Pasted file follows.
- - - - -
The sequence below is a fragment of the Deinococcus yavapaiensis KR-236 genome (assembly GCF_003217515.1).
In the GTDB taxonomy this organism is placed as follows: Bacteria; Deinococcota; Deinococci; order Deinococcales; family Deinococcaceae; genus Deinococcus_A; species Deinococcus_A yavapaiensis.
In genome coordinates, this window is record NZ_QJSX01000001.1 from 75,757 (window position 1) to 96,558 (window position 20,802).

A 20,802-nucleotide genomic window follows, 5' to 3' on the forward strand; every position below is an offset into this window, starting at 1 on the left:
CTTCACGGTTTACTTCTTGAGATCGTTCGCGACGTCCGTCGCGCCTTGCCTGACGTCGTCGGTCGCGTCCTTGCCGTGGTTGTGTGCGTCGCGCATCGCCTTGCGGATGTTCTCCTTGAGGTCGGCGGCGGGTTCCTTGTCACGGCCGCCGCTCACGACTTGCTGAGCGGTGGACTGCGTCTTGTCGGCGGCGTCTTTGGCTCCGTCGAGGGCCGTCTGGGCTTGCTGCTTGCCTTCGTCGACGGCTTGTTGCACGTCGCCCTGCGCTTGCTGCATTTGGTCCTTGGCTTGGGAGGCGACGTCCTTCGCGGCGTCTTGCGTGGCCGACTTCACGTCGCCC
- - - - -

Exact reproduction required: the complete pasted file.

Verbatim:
The sequence below is a fragment of the Deinococcus yavapaiensis KR-236 genome (assembly GCF_003217515.1).
In the GTDB taxonomy this organism is placed as follows: Bacteria; Deinococcota; Deinococci; order Deinococcales; family Deinococcaceae; genus Deinococcus_A; species Deinococcus_A yavapaiensis.
In genome coordinates, this window is record NZ_QJSX01000001.1 from 75,757 (window position 1) to 96,558 (window position 20,802).

A 20,802-nucleotide genomic window follows, 5' to 3' on the forward strand; every position below is an offset into this window, starting at 1 on the left:
CTTCACGGTTTACTTCTTGAGATCGTTCGCGACGTCCGTCGCGCCTTGCCTGACGTCGTCGGTCGCGTCCTTGCCGTGGTTGTGTGCGTCGCGCATCGCCTTGCGGATGTTCTCCTTGAGGTCGGCGGCGGGTTCCTTGTCACGGCCGCCGCTCACGACTTGCTGAGCGGTGGACTGCGTCTTGTCGGCGGCGTCTTTGGCTCCGTCGAGGGCCGTCTGGGCTTGCTGCTTGCCTTCGTCGACGGCTTGTTGCACGTCGCCCTGCGCTTGCTGCATTTGGTCCTTGGCTTGGGAGGCGACGTCCTTCGCGGCGTCTTGCGTGGCCGACTTCACGTCGCCC